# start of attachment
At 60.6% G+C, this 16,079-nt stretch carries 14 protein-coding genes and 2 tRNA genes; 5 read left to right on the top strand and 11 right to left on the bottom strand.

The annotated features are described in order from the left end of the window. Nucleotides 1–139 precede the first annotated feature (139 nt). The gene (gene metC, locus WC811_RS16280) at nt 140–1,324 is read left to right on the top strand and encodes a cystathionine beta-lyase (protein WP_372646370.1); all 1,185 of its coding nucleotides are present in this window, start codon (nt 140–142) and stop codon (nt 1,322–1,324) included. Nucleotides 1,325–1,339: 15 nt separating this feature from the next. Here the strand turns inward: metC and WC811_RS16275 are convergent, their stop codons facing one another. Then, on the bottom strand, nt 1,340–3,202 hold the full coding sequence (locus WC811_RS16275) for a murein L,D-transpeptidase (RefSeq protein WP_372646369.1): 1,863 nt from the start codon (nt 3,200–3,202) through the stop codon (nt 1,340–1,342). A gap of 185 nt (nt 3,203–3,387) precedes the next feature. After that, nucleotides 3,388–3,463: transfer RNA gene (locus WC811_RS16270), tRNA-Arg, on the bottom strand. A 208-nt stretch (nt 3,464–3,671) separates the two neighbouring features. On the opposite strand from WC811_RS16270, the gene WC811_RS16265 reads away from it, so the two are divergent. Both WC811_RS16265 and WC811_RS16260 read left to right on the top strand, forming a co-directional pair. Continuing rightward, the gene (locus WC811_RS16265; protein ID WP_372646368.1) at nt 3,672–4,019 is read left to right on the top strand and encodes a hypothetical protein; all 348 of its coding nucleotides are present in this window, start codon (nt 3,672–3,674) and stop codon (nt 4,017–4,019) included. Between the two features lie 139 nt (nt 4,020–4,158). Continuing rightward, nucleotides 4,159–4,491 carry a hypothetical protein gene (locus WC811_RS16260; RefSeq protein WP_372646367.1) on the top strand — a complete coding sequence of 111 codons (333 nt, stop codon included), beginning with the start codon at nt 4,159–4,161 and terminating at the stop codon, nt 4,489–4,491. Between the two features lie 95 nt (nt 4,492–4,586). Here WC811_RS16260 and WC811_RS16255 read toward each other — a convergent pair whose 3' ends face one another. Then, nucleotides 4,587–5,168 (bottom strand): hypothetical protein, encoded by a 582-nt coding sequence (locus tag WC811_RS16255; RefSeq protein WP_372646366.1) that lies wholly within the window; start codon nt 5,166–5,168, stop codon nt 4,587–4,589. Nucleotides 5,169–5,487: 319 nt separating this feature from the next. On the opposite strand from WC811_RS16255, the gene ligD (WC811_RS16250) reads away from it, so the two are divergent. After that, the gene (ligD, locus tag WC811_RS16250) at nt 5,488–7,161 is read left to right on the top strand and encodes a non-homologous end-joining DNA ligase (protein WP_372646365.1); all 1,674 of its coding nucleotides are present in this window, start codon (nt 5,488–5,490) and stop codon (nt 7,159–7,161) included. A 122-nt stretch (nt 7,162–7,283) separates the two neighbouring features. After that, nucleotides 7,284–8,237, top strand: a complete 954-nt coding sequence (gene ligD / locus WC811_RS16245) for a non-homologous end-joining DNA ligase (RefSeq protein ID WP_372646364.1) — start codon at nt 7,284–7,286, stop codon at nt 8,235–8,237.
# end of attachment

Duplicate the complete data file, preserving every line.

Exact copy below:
At 60.6% G+C, this 16,079-nt stretch carries 14 protein-coding genes and 2 tRNA genes; 5 read left to right on the top strand and 11 right to left on the bottom strand.

The annotated features are described in order from the left end of the window. Nucleotides 1–139 precede the first annotated feature (139 nt). The gene (gene metC, locus WC811_RS16280) at nt 140–1,324 is read left to right on the top strand and encodes a cystathionine beta-lyase (protein WP_372646370.1); all 1,185 of its coding nucleotides are present in this window, start codon (nt 140–142) and stop codon (nt 1,322–1,324) included. Nucleotides 1,325–1,339: 15 nt separating this feature from the next. Here the strand turns inward: metC and WC811_RS16275 are convergent, their stop codons facing one another. Then, on the bottom strand, nt 1,340–3,202 hold the full coding sequence (locus WC811_RS16275) for a murein L,D-transpeptidase (RefSeq protein WP_372646369.1): 1,863 nt from the start codon (nt 3,200–3,202) through the stop codon (nt 1,340–1,342). A gap of 185 nt (nt 3,203–3,387) precedes the next feature. After that, nucleotides 3,388–3,463: transfer RNA gene (locus WC811_RS16270), tRNA-Arg, on the bottom strand. A 208-nt stretch (nt 3,464–3,671) separates the two neighbouring features. On the opposite strand from WC811_RS16270, the gene WC811_RS16265 reads away from it, so the two are divergent. Both WC811_RS16265 and WC811_RS16260 read left to right on the top strand, forming a co-directional pair. Continuing rightward, the gene (locus WC811_RS16265; protein ID WP_372646368.1) at nt 3,672–4,019 is read left to right on the top strand and encodes a hypothetical protein; all 348 of its coding nucleotides are present in this window, start codon (nt 3,672–3,674) and stop codon (nt 4,017–4,019) included. Between the two features lie 139 nt (nt 4,020–4,158). Continuing rightward, nucleotides 4,159–4,491 carry a hypothetical protein gene (locus WC811_RS16260; RefSeq protein WP_372646367.1) on the top strand — a complete coding sequence of 111 codons (333 nt, stop codon included), beginning with the start codon at nt 4,159–4,161 and terminating at the stop codon, nt 4,489–4,491. Between the two features lie 95 nt (nt 4,492–4,586). Here WC811_RS16260 and WC811_RS16255 read toward each other — a convergent pair whose 3' ends face one another. Then, nucleotides 4,587–5,168 (bottom strand): hypothetical protein, encoded by a 582-nt coding sequence (locus tag WC811_RS16255; RefSeq protein WP_372646366.1) that lies wholly within the window; start codon nt 5,166–5,168, stop codon nt 4,587–4,589. Nucleotides 5,169–5,487: 319 nt separating this feature from the next. On the opposite strand from WC811_RS16255, the gene ligD (WC811_RS16250) reads away from it, so the two are divergent. After that, the gene (ligD, locus tag WC811_RS16250) at nt 5,488–7,161 is read left to right on the top strand and encodes a non-homologous end-joining DNA ligase (protein WP_372646365.1); all 1,674 of its coding nucleotides are present in this window, start codon (nt 5,488–5,490) and stop codon (nt 7,159–7,161) included. A 122-nt stretch (nt 7,162–7,283) separates the two neighbouring features. After that, nucleotides 7,284–8,237, top strand: a complete 954-nt coding sequence (gene ligD / locus WC811_RS16245) for a non-homologous end-joining DNA ligase (RefSeq protein ID WP_372646364.1) — start codon at nt 7,284–7,286, stop codon at nt 8,235–8,237.